Dorjee was transported to Safdarjung Hospital in New Delhi, where he died Thursday night, hospital spokeswoman Poonam Dhanda told the New York Times.
For decades, Tibetans have protested China's rule in Tibet — upset over political, environmental and religious issues and worried that their culture will be forgotten.
Since then, it has counted more than 140 Tibetans who have died in the same way.
Earlier this week, another Tibetan died after self-immolation.
On Monday, 18-year-old Tibetan monk Kalsang Wangdu died when he lit his own body on fire in the Chinese province of Sichuan, according to Radio Free Asia.
A source told RFA "he called out for Tibet’s complete independence" while he burned.
Dorjee's mother, Nyima Yangzom, told the Indian Express that her son, too, had been talking about "doing something" for Tibet.
"Once, he called me from his hostel and said he would set himself on fire," she told the newspaper. "I rebuked him and said if he wanted to do something for his country, he should do so through his studies.
"I warned him that if he tried to do anything stupid, even I would set myself on fire."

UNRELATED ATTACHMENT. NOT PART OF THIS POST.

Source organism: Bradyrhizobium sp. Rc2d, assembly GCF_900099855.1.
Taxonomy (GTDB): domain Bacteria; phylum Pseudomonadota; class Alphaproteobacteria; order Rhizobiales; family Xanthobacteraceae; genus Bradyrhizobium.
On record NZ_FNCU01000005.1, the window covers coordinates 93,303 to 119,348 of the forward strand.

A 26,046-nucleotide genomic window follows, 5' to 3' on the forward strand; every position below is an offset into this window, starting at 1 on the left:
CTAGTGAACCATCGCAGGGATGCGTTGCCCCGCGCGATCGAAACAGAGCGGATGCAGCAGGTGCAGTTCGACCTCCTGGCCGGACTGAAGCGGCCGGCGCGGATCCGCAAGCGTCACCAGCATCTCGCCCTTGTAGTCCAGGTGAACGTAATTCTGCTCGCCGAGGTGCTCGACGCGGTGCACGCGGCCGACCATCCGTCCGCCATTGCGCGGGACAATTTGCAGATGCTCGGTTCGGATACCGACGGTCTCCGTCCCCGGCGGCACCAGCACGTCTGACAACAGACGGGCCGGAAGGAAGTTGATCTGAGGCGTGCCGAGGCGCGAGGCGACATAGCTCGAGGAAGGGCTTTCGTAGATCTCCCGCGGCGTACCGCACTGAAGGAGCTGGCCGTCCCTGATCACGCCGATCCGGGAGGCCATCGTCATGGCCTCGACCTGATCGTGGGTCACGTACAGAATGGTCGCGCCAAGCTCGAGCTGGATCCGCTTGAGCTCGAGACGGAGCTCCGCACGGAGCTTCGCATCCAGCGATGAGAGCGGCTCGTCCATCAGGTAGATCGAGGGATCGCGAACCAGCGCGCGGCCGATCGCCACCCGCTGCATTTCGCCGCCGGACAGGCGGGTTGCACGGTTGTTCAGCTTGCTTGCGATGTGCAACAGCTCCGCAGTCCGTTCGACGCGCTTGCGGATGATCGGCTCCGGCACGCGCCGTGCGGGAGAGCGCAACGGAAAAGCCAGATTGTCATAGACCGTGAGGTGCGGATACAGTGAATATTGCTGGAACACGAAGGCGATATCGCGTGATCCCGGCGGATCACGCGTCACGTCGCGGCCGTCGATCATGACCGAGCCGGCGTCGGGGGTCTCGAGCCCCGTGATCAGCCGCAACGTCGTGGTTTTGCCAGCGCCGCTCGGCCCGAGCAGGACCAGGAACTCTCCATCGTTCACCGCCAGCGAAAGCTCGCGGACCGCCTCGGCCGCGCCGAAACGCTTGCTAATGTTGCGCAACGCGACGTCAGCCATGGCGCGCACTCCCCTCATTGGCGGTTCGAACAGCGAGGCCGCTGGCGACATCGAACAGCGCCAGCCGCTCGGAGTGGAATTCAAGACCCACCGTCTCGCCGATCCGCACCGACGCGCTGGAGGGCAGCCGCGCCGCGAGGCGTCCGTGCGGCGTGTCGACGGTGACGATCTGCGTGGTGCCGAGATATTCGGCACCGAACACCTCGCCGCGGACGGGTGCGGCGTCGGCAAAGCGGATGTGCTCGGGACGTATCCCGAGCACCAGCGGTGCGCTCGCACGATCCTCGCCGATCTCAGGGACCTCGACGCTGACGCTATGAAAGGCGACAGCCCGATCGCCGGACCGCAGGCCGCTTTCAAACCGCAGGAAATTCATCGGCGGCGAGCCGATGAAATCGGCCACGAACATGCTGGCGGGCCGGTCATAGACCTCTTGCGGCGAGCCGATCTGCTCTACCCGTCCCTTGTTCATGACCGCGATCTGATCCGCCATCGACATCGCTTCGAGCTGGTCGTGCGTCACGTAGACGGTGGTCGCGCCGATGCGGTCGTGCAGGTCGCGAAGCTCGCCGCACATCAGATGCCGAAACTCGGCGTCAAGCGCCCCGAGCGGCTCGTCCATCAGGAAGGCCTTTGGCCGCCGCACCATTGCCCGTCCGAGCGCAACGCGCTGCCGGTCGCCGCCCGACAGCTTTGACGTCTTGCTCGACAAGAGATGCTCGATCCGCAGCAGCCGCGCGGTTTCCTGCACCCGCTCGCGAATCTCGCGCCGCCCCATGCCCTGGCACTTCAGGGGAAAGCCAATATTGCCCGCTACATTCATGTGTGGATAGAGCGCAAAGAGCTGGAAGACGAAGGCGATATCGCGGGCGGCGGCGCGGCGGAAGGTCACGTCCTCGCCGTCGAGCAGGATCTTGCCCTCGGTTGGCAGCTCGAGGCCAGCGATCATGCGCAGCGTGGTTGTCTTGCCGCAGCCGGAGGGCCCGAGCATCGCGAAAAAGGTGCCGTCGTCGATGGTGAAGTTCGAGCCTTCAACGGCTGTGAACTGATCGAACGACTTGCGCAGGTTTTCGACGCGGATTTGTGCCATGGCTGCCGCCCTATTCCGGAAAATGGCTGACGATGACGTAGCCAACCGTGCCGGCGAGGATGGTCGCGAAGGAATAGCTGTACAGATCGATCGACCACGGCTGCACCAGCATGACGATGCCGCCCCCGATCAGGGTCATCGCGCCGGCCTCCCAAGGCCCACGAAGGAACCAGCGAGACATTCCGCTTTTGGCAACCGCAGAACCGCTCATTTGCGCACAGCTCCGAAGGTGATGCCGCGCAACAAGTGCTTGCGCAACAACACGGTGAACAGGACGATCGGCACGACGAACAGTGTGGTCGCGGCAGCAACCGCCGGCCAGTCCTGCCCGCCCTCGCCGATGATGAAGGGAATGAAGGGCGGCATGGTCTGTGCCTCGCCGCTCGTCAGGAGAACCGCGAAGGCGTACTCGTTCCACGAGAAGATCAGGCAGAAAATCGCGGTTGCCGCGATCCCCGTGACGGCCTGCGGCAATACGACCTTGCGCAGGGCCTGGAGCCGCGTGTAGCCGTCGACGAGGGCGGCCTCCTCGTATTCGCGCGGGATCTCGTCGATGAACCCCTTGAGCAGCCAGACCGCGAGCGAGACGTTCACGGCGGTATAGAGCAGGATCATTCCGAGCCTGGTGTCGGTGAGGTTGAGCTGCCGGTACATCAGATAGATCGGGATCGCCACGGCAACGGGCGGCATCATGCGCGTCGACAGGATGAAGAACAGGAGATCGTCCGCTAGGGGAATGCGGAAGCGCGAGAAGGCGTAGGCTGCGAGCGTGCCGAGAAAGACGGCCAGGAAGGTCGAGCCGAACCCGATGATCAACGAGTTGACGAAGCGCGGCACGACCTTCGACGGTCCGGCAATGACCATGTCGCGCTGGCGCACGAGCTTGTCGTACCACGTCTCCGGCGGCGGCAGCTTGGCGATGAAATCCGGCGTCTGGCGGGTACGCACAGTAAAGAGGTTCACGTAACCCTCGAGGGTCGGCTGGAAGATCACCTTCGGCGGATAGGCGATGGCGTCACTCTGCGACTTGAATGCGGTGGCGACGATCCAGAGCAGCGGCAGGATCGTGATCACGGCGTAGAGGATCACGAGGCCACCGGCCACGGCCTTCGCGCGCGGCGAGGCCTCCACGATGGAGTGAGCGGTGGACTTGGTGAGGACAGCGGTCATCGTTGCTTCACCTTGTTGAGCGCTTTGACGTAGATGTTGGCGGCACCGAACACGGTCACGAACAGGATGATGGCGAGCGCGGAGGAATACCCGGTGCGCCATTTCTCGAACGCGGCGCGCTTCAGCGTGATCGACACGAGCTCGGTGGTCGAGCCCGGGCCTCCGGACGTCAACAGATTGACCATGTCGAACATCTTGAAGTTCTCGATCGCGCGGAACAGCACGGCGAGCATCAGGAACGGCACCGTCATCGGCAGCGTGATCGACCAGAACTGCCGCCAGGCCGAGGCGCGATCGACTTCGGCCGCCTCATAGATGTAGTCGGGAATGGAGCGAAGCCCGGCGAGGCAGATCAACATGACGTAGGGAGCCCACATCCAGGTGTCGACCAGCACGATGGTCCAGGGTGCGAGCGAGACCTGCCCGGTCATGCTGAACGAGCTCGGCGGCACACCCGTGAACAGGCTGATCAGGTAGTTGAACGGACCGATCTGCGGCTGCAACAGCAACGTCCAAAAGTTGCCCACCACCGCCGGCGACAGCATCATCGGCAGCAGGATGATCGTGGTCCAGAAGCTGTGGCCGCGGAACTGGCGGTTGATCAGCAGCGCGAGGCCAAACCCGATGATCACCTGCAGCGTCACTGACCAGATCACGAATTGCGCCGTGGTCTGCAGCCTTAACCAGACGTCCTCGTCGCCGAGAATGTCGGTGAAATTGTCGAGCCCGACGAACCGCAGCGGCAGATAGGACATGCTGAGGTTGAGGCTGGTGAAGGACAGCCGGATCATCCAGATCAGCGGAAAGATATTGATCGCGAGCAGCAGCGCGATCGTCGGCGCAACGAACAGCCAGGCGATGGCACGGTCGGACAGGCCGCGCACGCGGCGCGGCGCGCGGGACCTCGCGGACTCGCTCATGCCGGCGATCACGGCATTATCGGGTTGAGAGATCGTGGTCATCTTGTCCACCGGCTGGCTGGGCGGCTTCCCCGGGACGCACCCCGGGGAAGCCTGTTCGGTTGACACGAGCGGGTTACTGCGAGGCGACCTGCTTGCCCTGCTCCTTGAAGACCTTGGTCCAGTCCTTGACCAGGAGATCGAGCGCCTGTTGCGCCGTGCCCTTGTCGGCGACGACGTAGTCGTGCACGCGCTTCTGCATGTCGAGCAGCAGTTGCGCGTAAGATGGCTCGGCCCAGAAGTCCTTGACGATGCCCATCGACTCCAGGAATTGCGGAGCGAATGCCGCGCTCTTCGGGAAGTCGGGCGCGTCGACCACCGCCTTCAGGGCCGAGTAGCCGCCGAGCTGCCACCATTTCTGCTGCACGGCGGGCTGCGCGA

On Monday morning while Dorjee was visiting his uncle in Dehradun, witnesses said, he called out for freedom for his homeland, doused himself in gasoline and set himself ablaze, according to the Indian Express.
His mother suffered minor burns trying to put out his flames.
After Dorjee reached the hospital, doctors said he was burned on over 95 percent of his body, his mother told the Indian Express.
"Apart from his face," she told the newspaper, "he has burn injuries all over the body."
Human rights groups supporting the community in exile have since pointed to Dorjee's story as an example of the plight of his people.
Democratic presidential candidate Hillary Clinton brought further attention to it, holding up his picture Tuesday in Minnesota, where she spoke with the president of the Tibetan National Congress, an advocacy organization.
Before Dorjee died from his injuries, he spoke this week from his hospital bed, according to reports.
“I did discuss my intentions with my parents, who told me they would kill themselves if I did this,” he said in a video, according to Radio Free Asia. But, he added, he had "the will to do something for the Tibetan cause."
He said he thought "I could sacrifice this body for the Tibetan cause,” according to the news service.
“I want His Holiness the Dalai Lama to live long," he said, "and for Tibet to achieve its independence."
[This story has been updated.]